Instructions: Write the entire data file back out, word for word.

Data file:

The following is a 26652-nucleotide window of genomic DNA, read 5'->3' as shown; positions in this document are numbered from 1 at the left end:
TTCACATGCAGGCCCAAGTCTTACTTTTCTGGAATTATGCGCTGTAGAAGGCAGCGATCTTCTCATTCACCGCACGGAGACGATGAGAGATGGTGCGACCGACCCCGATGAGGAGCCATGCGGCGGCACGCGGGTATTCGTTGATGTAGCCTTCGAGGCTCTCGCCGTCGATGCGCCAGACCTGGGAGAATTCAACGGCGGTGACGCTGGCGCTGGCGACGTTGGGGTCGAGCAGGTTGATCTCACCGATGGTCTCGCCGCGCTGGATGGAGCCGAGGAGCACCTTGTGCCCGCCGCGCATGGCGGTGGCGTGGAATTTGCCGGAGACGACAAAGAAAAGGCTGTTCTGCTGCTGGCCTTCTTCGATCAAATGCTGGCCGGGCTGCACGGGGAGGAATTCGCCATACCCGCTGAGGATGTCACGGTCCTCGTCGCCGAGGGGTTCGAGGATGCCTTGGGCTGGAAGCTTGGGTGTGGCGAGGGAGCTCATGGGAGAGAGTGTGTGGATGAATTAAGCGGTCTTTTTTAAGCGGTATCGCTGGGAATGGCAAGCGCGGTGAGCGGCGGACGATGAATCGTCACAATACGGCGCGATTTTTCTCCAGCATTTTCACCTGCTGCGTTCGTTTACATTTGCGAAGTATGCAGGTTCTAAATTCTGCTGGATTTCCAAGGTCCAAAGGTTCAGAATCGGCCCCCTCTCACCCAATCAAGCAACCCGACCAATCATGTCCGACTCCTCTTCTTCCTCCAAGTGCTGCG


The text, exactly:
The following is a 26652-nucleotide window of genomic DNA, read 5'->3' as shown; positions in this document are numbered from 1 at the left end:
TTCACATGCAGGCCCAAGTCTTACTTTTCTGGAATTATGCGCTGTAGAAGGCAGCGATCTTCTCATTCACCGCACGGAGACGATGAGAGATGGTGCGACCGACCCCGATGAGGAGCCATGCGGCGGCACGCGGGTATTCGTTGATGTAGCCTTCGAGGCTCTCGCCGTCGATGCGCCAGACCTGGGAGAATTCAACGGCGGTGACGCTGGCGCTGGCGACGTTGGGGTCGAGCAGGTTGATCTCACCGATGGTCTCGCCGCGCTGGATGGAGCCGAGGAGCACCTTGTGCCCGCCGCGCATGGCGGTGGCGTGGAATTTGCCGGAGACGACAAAGAAAAGGCTGTTCTGCTGCTGGCCTTCTTCGATCAAATGCTGGCCGGGCTGCACGGGGAGGAATTCGCCATACCCGCTGAGGATGTCACGGTCCTCGTCGCCGAGGGGTTCGAGGATGCCTTGGGCTGGAAGCTTGGGTGTGGCGAGGGAGCTCATGGGAGAGAGTGTGTGGATGAATTAAGCGGTCTTTTTTAAGCGGTATCGCTGGGAATGGCAAGCGCGGTGAGCGGCGGACGATGAATCGTCACAATACGGCGCGATTTTTCTCCAGCATTTTCACCTGCTGCGTTCGTTTACATTTGCGAAGTATGCAGGTTCTAAATTCTGCTGGATTTCCAAGGTCCAAAGGTTCAGAATCGGCCCCCTCTCACCCAATCAAGCAACCCGACCAATCATGTCCGACTCCTCTTCTTCCTCCAAGTGCTGCG